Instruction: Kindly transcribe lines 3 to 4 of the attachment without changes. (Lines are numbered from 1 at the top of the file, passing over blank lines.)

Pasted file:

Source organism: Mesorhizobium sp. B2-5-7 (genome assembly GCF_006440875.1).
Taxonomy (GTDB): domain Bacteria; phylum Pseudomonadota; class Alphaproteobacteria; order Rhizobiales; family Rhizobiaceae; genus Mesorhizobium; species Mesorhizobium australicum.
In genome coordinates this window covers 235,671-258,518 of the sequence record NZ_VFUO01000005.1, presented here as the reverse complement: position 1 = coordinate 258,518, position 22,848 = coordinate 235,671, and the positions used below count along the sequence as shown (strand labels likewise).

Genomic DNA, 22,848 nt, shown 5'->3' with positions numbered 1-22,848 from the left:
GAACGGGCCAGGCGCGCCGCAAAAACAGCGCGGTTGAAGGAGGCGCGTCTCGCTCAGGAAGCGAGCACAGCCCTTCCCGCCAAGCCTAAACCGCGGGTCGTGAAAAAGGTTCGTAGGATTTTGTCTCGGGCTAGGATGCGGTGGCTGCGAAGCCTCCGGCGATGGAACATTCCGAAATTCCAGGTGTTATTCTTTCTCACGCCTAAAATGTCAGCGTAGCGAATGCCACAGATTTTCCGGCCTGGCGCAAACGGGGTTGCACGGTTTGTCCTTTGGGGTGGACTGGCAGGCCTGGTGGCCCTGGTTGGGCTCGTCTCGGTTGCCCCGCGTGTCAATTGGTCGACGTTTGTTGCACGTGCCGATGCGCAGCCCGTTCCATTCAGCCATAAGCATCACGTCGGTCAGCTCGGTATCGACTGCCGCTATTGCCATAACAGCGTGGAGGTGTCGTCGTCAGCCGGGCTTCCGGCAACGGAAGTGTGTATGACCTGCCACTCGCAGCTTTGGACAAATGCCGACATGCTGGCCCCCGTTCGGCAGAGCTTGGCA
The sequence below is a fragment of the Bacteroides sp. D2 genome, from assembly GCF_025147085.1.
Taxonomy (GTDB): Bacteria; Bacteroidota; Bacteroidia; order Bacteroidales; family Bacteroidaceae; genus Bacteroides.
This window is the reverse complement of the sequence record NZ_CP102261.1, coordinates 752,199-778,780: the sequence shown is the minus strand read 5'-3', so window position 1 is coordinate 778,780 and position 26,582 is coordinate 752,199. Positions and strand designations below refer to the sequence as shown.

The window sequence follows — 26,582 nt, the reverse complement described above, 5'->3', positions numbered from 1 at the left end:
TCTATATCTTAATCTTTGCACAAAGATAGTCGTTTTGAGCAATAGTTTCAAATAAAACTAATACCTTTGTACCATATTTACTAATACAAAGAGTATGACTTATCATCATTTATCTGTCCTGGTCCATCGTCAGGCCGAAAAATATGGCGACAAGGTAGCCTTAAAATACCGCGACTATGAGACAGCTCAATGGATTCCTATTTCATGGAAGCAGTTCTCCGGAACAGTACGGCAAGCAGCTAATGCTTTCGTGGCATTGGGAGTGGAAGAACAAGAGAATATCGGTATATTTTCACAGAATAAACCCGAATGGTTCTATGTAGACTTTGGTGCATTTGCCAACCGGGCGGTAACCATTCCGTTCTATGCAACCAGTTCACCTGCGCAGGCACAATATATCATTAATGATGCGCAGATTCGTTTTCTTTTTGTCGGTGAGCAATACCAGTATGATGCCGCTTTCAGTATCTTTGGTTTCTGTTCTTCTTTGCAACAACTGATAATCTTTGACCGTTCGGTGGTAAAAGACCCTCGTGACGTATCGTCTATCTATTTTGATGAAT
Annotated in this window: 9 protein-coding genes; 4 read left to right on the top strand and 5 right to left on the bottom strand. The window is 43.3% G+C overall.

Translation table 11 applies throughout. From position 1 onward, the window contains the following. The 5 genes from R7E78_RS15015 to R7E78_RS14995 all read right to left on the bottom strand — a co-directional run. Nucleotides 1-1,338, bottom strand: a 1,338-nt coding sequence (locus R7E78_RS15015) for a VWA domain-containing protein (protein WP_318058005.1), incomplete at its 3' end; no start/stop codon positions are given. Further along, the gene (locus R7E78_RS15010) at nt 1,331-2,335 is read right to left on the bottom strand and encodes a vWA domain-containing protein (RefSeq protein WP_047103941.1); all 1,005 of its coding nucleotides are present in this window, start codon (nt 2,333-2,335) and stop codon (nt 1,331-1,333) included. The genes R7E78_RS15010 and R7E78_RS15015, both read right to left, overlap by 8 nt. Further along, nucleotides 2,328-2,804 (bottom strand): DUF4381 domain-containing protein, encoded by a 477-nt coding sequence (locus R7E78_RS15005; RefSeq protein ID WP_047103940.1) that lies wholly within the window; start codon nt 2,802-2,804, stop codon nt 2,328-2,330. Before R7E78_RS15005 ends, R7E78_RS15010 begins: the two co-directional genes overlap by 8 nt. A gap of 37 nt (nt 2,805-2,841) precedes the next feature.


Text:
In genome coordinates this window covers 235,671-258,518 of the sequence record NZ_VFUO01000005.1, presented here as the reverse complement: position 1 = coordinate 258,518, position 22,848 = coordinate 235,671, and the positions used below count along the sequence as shown (strand labels likewise).

Genomic DNA, 22,848 nt, shown 5'->3' with positions numbered 1-22,848 from the left: